Danielle Wong went to bed while Tuesday night's presidential election results were still rolling in. Hillary Clinton was trailing Donald Trump, but Wong hoped the race would turn around by morning.
Instead, she woke up around 2:30 a.m. to about 100 people chanting "USA, USA, USA" through the courtyards of the University of St. Thomas' St. Paul campus.
"I just remember feeling this chilled feeling go through my entire body and I couldn't stop shaking," Wong said. "I already knew what had happened."
Wong is the 17-year-old daughter of immigrant parents from Indonesia and Malaysia. She and her roommate, who is African-American, sat in their dorm room speechless and in tears after hearing that Donald Trump had won the presidency.
From the start of his presidential run, many immigrants said they felt targeted by Trump.
In his first campaign speech, Trump referred to Mexicans as rapists and criminals, and vowed to build a wall between the United States and Mexico. He also promised at one point to ban all Muslims from entering the country. And just days before the election, Trump told a Minnesota crowd that Somalis moving to the United States weren't properly vetted and that many are joining terrorist groups.
On Wednesday morning, the day after the election, immigrants, Muslims and others who felt scapegoated during the campaign say they now face an uncertain future.
"This morning it was sort of sad emoticons and a lot of 'I love you's," said Muhamad Elrashidi, a Rochester resident who was a delegate for Bernie Sanders. He voted for Hillary Clinton because he felt she was the most qualified candidate and had an inclusive message that countered some of Trump's rhetoric.
"It was really shocking and disappointing to see there were so many people who were willing to vote for someone who embraced views of racism or misogyny or intolerance," said Elrashidi, a Muslim whose parents immigrated to the U.S. from Egypt in the 1960s. "Intolerance to people like me."
Ze Thao, 23, is a student at the University of Minnesota. She was born in a refugee camp in Thailand before moving to the U.S. in the late 1990s, and she couldn't hold back tears talking about the election results.
"America is the only home I really knew," Thao said. "There are a lot of people out there who are trying to figure out if this is the America that they know and this the America that doesn't welcome them, where else can they go."
Among those feeling lost and uneasy about the rhetoric are many Latinos in Minnesota, too. The state is home to more than 280,000 Latinos, about 40 percent of whom are under the age of 18, according to the most recent numbers from the U.S. Census Bureau.
Trump has said he'll revoke executive orders issued by President Barack Obama, which could include a 2012 order that allows undocumented immigrants brought to the country as children to get work permits and avoid deportation. That could make life hard for young people in the state.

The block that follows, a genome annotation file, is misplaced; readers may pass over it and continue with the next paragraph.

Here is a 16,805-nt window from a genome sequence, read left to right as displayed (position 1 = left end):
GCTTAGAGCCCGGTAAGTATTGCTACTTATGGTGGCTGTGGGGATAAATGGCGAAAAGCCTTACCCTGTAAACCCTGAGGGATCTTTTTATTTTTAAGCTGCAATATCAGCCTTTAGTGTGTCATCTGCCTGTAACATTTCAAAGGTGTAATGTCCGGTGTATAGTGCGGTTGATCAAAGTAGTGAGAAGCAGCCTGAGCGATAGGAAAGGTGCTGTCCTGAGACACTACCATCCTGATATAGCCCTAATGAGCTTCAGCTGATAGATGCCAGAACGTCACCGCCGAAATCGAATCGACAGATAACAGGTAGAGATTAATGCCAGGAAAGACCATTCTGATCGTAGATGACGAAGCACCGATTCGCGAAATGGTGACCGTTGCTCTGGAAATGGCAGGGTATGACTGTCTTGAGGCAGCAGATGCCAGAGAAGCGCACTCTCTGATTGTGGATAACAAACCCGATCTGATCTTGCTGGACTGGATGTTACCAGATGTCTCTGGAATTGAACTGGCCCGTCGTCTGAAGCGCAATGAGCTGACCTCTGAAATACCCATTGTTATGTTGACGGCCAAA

"That's a big one for Latinos, especially young Latinos who have only known Minnesota as their home because they either were brought here when they were months old or have never been to their country of origin," said Henry Jimenez, executive director of the non-partisan Minnesota Council on Latino Affairs. "That fear of what will happen next is definitely [being] expressed today."
Trump has also pledged to stop accepting Syrian refugees fleeing war in the Middle East. A total of 18 Syrian refugees have settled in Minnesota in 2016, according to the state's Refugee Resettlement Programs Office.
Members of the Minnesotans for Syrian Refugees, an advocacy group, said they're still unsure what will happen, but that it's likely programs will be suspended when Trump takes office. The few Syrian families who have already found refuge in the state are alarmed.
"They're very new here — they're just getting settled," said Sarah Fleming, a co-founder of the group. "To have something like this happen right when you get here and the trauma that you're experiencing and transitioning as a refugee, is very unsettling."
In some ways, Trump's anti-immigration stances mirror others from the United States' past. In the 1850s, the American Party sought to prevent Irish immigrants from becoming citizens, said Erika Lee, director of the immigration history research center at the University of Minnesota.
"We don't think of them as different today, but they were considered as different to native-born Americans and to some of the other European immigrants who had already come," Lee said. "There was the same concern over a changing America, a changing ethnic makeup in America in addition to some of those larger economic and political concerns as well."
A commitment to diversity and opposition to what they see as xenophobia is part of why some voters supported Clinton. To Nadine Engbrecht-Schaff and her 21-year-old daughter, Ana, Trump's promises stirred up hate and moved the country backwards.
On Election Day, the mother and daughter dressed in pantsuits to cast their ballots for Clinton and watched the returns come in with a group of female friends. Nadine says it was hard waking up to the news that Trump had won enough votes to become president.
"Who of my friends and family and neighbors did that?" Nadine said. "I know people are trying to send some kind of message, but I think it's an expensive message. I'm kind of concerned for the next four years."
While Nadine is discouraged by Clinton's loss, she said it's also a wake-up call. The women's group she belongs to is already planning a meeting next week to talk about how, in spite of Trump's victory, they can get more active and make a difference.
MPR News reporter Laura Yuen contributed to this report.
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